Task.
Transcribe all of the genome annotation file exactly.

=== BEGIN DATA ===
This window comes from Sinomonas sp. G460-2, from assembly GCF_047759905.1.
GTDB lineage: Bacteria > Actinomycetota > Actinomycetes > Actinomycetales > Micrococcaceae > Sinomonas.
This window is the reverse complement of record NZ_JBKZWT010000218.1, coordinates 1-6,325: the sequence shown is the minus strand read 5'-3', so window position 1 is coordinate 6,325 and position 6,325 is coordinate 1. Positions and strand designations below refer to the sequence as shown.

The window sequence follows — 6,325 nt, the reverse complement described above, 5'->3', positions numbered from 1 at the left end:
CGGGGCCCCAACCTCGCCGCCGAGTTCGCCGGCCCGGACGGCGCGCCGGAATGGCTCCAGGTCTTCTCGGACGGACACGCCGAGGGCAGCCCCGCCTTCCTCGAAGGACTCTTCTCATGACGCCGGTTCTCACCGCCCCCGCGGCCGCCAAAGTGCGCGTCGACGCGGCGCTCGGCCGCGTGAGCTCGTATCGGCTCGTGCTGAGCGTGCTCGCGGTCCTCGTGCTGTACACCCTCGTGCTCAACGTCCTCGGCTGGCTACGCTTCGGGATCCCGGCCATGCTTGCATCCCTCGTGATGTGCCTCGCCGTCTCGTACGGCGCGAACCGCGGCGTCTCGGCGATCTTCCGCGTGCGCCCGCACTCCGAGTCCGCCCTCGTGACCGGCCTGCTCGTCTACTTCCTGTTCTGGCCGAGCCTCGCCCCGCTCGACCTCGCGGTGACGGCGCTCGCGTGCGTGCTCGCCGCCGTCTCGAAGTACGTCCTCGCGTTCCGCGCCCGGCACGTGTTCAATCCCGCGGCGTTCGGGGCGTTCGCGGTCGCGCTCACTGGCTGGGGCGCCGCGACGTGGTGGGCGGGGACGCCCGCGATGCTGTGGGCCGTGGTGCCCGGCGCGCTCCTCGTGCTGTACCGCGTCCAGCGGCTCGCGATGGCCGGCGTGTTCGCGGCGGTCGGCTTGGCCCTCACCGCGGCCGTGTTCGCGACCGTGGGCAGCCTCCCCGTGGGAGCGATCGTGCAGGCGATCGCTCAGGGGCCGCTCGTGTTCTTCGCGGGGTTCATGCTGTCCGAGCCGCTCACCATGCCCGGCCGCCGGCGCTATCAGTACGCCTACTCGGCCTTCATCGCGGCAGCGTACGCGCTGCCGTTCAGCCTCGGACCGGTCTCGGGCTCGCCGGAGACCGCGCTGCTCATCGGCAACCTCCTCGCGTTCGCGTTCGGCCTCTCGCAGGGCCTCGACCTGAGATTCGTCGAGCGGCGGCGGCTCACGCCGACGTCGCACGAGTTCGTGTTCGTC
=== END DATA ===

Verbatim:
This window comes from Sinomonas sp. G460-2, from assembly GCF_047759905.1.
GTDB lineage: Bacteria > Actinomycetota > Actinomycetes > Actinomycetales > Micrococcaceae > Sinomonas.
This window is the reverse complement of record NZ_JBKZWT010000218.1, coordinates 1-6,325: the sequence shown is the minus strand read 5'-3', so window position 1 is coordinate 6,325 and position 6,325 is coordinate 1. Positions and strand designations below refer to the sequence as shown.

The window sequence follows — 6,325 nt, the reverse complement described above, 5'->3', positions numbered from 1 at the left end:
CGGGGCCCCAACCTCGCCGCCGAGTTCGCCGGCCCGGACGGCGCGCCGGAATGGCTCCAGGTCTTCTCGGACGGACACGCCGAGGGCAGCCCCGCCTTCCTCGAAGGACTCTTCTCATGACGCCGGTTCTCACCGCCCCCGCGGCCGCCAAAGTGCGCGTCGACGCGGCGCTCGGCCGCGTGAGCTCGTATCGGCTCGTGCTGAGCGTGCTCGCGGTCCTCGTGCTGTACACCCTCGTGCTCAACGTCCTCGGCTGGCTACGCTTCGGGATCCCGGCCATGCTTGCATCCCTCGTGATGTGCCTCGCCGTCTCGTACGGCGCGAACCGCGGCGTCTCGGCGATCTTCCGCGTGCGCCCGCACTCCGAGTCCGCCCTCGTGACCGGCCTGCTCGTCTACTTCCTGTTCTGGCCGAGCCTCGCCCCGCTCGACCTCGCGGTGACGGCGCTCGCGTGCGTGCTCGCCGCCGTCTCGAAGTACGTCCTCGCGTTCCGCGCCCGGCACGTGTTCAATCCCGCGGCGTTCGGGGCGTTCGCGGTCGCGCTCACTGGCTGGGGCGCCGCGACGTGGTGGGCGGGGACGCCCGCGATGCTGTGGGCCGTGGTGCCCGGCGCGCTCCTCGTGCTGTACCGCGTCCAGCGGCTCGCGATGGCCGGCGTGTTCGCGGCGGTCGGCTTGGCCCTCACCGCGGCCGTGTTCGCGACCGTGGGCAGCCTCCCCGTGGGAGCGATCGTGCAGGCGATCGCTCAGGGGCCGCTCGTGTTCTTCGCGGGGTTCATGCTGTCCGAGCCGCTCACCATGCCCGGCCGCCGGCGCTATCAGTACGCCTACTCGGCCTTCATCGCGGCAGCGTACGCGCTGCCGTTCAGCCTCGGACCGGTCTCGGGCTCGCCGGAGACCGCGCTGCTCATCGGCAACCTCCTCGCGTTCGCGTTCGGCCTCTCGCAGGGCCTCGACCTGAGATTCGTCGAGCGGCGGCGGCTCACGCCGACGTCGCACGAGTTCGTGTTCGTC